How can I best describe the taste experience which followed?  It truly is difficult to impart the full impact of eating something which, even with added to it a whole host of ingredients meant to give flavour and moisture, is still able to resolutely retain its full character in the face of a head-on assault by people trying to make it into something it isn’t – edible.  Let’s face it, it’s pulp!  I mean, even the name gives away the truth.  It’s dry and it’s bland, and it’s literally the crap left over after you’ve soaked, blended, and squeezed out from it all of the goodness.  I nearly choked on the crackers, and had to throw half the houmous away, thereby wasting not only the pulp itself but the ingredients added to it in order to save it from being wasted in the first place!

Its blandness reminded me of that other inedible disaster of the health gourmet world – tofu.  And the hype for this stuff is phenomenal – they have been able to turn its lack of flavour into one of its biggest selling points, describing it as being versatile and great for soaking up other flavours.  Funnily enough, despite persisting at great length with it (having believed the hype, and convinced myself that I really did like it, and it was really good for my health), I never did discover any way to mask the blandness (except, perhaps, when I mashed it with tinned sardines.  Yes, I said sardines – in tomato sauce).  Fresh, it was like a solid block of taste-free blancmange: frozen and defrosted it took on the texture, and probable taste, of a sponge.  Perhaps someone should come up with a recipe that combines the two, see if they cancel each other out.  It could be the taste sensation of the decade.

Call me fickle, but I gave up on it in the end.  I realised that life’s too short to be eating foods you don’t enjoy, just because you’re told it’s good for your health.  Of course, I have to keep reapplying this maxim because I will keep on forgetting, and insist on trying to include in my diet every new food I’m told has the potential to cure all known ailments and combat ageing.  I swear I’d eat elephant poo if it was marketed correctly.  Who cares about taste, just tell me the health benefits – my favourite words on the web.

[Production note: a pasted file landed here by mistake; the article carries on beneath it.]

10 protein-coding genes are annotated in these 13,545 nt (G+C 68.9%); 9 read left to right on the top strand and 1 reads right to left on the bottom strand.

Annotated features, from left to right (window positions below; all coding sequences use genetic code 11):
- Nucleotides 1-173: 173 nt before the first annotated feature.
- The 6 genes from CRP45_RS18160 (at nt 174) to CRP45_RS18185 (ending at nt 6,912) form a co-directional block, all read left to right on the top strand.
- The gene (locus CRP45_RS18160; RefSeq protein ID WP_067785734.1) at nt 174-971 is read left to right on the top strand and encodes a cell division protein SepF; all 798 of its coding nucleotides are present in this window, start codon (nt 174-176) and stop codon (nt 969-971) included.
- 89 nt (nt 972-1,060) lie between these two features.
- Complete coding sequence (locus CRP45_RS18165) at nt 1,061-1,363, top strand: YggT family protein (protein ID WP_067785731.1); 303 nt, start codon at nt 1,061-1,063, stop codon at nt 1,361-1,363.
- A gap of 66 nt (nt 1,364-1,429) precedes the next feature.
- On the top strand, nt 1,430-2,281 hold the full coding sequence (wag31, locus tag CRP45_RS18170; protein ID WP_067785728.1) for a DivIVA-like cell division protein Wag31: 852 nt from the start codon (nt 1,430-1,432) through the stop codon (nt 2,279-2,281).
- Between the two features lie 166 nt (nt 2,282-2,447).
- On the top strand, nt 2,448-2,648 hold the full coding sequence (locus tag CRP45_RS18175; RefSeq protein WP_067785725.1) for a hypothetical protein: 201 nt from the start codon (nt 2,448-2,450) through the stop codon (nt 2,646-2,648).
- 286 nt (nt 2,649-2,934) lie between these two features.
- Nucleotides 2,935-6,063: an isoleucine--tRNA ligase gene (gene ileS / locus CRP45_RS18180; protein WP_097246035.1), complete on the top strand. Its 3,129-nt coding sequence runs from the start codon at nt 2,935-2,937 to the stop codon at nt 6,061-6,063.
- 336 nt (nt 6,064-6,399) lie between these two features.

You know the real irony of this attempt to avoid waste, though, is the fact that some of the recipes which require the nutritious, delicious pulp to be cooked actually necessitate that it be put in the oven on the lowest setting for twenty hours.  No, you didn’t read that wrongly.  No, that isn’t a typing error.  Yes, I said twenty HOURS!  This is in order that the enzymes left over from it having been blended to death (so, surely, there can’t be that many remaining?) are kept intact, thereby assuring its continued nutritional benefit.  Can you imagine how much energy is being wasted all over the world by all the people following these recipes, in an attempt to avoid wasting a bit of left-over rubbish?

 And now here’s the really ironic bit: you’re not actually cooking, but dehydrating it.  This stuff, which is already as parched as the bleached remains of a dead camel in the desert, is then going to be sucked dry of the tiny bit of moisture that couldn’t be squeezed out of it for milk.  Are these people vampires?  And I’m told I’m bonkers!  Well, hey, I must be ‘cos I tried the recipe – though the version I followed required the crackers to be left in the oven for twenty minutes, rather than hours.  Perhaps that’s why it didn’t taste so good?  Perhaps I should give the longer version a try ... and join the rest of the dehydrating world in wasting energy, and time, trying to come up with useful things to do with pulp.   

So, the moral of this story?  You really can’t believe everything you read on the web, no matter how great a majority of people appear to be saying the same thing.  My friend keeps telling me this (me being the gullible, literal-minded soul that I am), and she also informs me that people are out there trying to sell me stuff.  That’s why they have web-sites.  And it’s not always obvious what it is that they are trying to sell.  But I usually come off there having been sold some idea or other, so they’re doing a grand job.  As for pulp?  I’ll just put it where it belongs - in the bin – and trust that the waste recycling police don’t come and arrest me! 


06 June 2012

Lamb To The Slaughter

Gullible – easily deceived or tricked, credulous. 
Credulous – apt to believe without sufficient evidence; unsuspecting. 
Absorbent – something that absorbs; retentive. 
Absorb – to suck in; to swallow up; to imbibe; to take in; to assimilate; to take up and transform instead of transmitting or reflecting (this last definition is actually related to physics, but it describes perfectly what I’m talking about). 
Naive – overtrusting and unworldly.